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A bad date is the best story to tell

By Audrey Irvine, CNN
No good moments? Don't repeat the experience, Audrey Irvine says.
No good moments? Don't repeat the experience, Audrey Irvine says.
STORY HIGHLIGHTS
  • Date agrees to seafood restaurant when he can't eat shellfish
  • Audrey Irvine's date interviews her like she's applying for a job
  • It was six years ago and I'm still cracking up, Irvine says
RELATED TOPICS
  • Relationships
  • Dating

Editor's note: Audrey Irvine is a senior assignment manager for CNN. Her experiences in the dating world inspire her "Relationship Rant" column. Check back every week for her take on dating and relationships

Atlanta, Georgia (CNN) -- Some of the more memorable moments in our dating life tend to be ones filled with a disappointment or mishap.

I trusted that a friend who felt I should meet her brother understood me. I spoke with him briefly before our date and he seemed fine. But what can you really tell from a 15-minute conversation?

We agreed to meet on a Friday night -- I'm not willing to give up my Saturday -- at the restaurant of my choice. I chose a lovely seafood restaurant that I had never been to. I insisted on an early dinner because I'm nervous about starting any new date too late in the evening. I'm sure I'll get accused of being a control freak, but there is nothing wrong with setting rules for dating.

I told him he could easily identify me at the bar -- short hair, drinking a glass of wine and checking my blackberry. At 6 p.m. on date night, I heard someone say my name.

I turned smiling the biggest smile -- then I heard the music in the restaurant hit a screeching note in my head. No offense to any man with long hair or dreadlocks but he seemed to have a receding hairline reminiscent of Stevie Wonder. It threw me for a bit. No instant chemistry here, not even a sizzle or spark, but I figured I would give it a chance.

After quick introductions, the hostess led us to our table. The restaurant had nice ambience and some rather low overhead light fixtures with which my head collided as I sat down, making enough noise to attract the attention of every table in the vicinity.

The hostess, laughing, asked if I was OK. I really felt like I had a concussion but said I was fine to get her to stop laughing and go away.

My date started interviewing me immediately. Where do you work? How long have you been there? What are your hobbies? Can you cook? Do you like to cook? Kids? Married? Divorced? Why still single? Ugh! It felt like my first interview out of college, except this time I took a sip of wine after each question. Thankfully, our waitress came over and asked if we wanted to order any appetizers, suggesting shrimp.

My date announced that he couldn't eat shrimp because he was allergic to shellfish. I asked why he would agree to this restaurant given his allergies. He said that he could eat fish but that's it. I felt bad that he could only eat one item on the menu but my selfish second thought was "more for me."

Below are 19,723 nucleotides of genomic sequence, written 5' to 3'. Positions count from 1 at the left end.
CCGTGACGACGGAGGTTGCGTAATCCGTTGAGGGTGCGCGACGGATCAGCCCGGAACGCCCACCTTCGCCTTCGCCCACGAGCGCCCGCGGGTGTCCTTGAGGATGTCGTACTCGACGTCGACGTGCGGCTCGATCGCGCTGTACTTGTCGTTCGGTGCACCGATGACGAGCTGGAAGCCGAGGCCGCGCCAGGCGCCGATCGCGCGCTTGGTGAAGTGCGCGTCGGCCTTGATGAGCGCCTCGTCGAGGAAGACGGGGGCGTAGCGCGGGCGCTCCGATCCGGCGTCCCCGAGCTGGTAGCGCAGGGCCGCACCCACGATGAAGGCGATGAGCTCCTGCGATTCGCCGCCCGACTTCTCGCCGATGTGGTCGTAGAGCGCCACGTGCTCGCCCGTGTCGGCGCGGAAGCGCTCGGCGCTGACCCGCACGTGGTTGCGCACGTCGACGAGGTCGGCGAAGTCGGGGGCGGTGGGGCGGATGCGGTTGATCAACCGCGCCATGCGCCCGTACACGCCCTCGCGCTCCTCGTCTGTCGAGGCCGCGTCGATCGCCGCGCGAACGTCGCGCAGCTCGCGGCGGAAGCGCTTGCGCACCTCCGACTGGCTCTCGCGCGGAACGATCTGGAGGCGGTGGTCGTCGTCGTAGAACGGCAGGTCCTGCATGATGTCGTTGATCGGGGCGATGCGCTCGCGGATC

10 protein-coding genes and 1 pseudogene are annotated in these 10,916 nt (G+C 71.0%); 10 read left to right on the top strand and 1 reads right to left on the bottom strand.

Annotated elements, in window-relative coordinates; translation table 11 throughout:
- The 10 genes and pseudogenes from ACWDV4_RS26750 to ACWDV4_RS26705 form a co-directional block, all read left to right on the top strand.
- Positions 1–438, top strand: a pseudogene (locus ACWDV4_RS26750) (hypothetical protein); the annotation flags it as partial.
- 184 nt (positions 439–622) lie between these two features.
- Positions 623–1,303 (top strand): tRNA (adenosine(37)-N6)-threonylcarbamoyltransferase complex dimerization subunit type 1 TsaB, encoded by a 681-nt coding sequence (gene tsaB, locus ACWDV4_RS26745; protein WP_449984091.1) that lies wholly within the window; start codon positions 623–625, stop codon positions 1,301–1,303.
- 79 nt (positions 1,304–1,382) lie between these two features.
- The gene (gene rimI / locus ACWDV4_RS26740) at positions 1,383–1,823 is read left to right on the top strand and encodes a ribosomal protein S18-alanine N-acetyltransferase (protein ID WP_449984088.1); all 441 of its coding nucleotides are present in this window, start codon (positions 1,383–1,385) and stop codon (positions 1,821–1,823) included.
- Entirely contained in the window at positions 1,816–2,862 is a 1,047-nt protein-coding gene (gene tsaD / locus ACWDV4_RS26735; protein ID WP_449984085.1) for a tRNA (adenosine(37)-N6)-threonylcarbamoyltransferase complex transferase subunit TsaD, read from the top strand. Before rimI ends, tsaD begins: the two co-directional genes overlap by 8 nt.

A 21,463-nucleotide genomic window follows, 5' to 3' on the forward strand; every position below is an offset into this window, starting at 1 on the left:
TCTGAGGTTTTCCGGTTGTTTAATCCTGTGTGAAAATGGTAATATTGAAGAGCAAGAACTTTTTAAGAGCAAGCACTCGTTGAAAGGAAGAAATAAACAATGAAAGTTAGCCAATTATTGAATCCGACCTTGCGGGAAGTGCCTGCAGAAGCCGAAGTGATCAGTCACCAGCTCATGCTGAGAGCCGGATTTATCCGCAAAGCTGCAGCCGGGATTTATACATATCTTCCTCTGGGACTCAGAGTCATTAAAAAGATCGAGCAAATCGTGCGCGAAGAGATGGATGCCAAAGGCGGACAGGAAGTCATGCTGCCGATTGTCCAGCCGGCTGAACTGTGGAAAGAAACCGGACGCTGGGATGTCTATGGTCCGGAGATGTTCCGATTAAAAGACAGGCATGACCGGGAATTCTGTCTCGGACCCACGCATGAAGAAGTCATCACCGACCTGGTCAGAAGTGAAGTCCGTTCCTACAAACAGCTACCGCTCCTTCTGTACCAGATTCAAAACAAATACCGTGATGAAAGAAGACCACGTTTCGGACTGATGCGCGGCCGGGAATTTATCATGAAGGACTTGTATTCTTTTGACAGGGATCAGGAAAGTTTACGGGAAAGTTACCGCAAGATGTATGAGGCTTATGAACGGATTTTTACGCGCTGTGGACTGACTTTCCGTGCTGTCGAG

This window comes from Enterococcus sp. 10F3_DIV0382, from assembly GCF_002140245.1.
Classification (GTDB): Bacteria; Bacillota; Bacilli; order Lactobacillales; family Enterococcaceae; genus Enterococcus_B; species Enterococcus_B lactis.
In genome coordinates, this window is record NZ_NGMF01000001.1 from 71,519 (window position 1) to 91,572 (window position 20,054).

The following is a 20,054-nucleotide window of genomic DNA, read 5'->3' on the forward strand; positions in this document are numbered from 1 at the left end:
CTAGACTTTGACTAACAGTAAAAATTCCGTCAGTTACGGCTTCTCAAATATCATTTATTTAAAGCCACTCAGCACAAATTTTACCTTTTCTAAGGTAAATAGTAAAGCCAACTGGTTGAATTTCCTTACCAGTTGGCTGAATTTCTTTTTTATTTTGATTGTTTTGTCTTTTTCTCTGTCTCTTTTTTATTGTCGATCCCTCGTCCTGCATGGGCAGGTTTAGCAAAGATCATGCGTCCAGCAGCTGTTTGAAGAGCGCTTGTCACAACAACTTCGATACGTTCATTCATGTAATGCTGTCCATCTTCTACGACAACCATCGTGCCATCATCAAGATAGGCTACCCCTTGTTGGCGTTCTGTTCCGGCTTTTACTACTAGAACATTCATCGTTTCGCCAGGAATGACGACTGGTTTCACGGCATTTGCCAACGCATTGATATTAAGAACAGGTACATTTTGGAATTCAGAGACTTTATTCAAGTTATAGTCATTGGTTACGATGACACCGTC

The shrimp came and we moved from interview to discussion points. I was asked everything from political party affiliation to religious beliefs. It became abundantly clear, we had nothing in common. By the time dinner arrived, there was one last question. This one sealed the deal. Outside of fish, my date proudly declared himself a strict vegetarian. He asked if I was too.

I could see the hope and anticipation in his eyes that THIS would be our one connection. I killed that hope with this statement: "My family is Caribbean. If it's got a head and a tail on it, then it's on the plate."

The date was painful. Every exchange met with a nice polite smirk. You could hear the fork scraping the plate with each bite. I thought we both knew this wasn't going well. With the check paid, and me almost knocking over the valet to get in my car, he leaned in and said "So, maybe we can go out again."

Instead of sparing his feelings, lying to myself and to him, I said: "Name three reasons why we should even consider sharing a meal again." I needed to know what we had in common that would make repeating this worthwhile for either of us. He had no answer.

That was six years ago and there are no regrets. Why encourage an interaction with someone who you didn't have any enjoyable moment with? Oddly enough, if we had another date, I'm pretty sure that he wouldn't have left as bad an impression, but I still laugh thinking of that first and last date.

Of course, the world is full of awkward dates. Myveryworstdate.com offers users the opportunity to recount their own horrific dating experiences.

My Very Worst Date contends that "airing our (and other peoples) courtship disasters provides comedy, comfort and cautionary tales to bear in mind the next time you say 'yes' to drinks with a mysterious stranger."

Well, here's some "comfort and comedy" for you. It was six years ago and I'm still cracking up.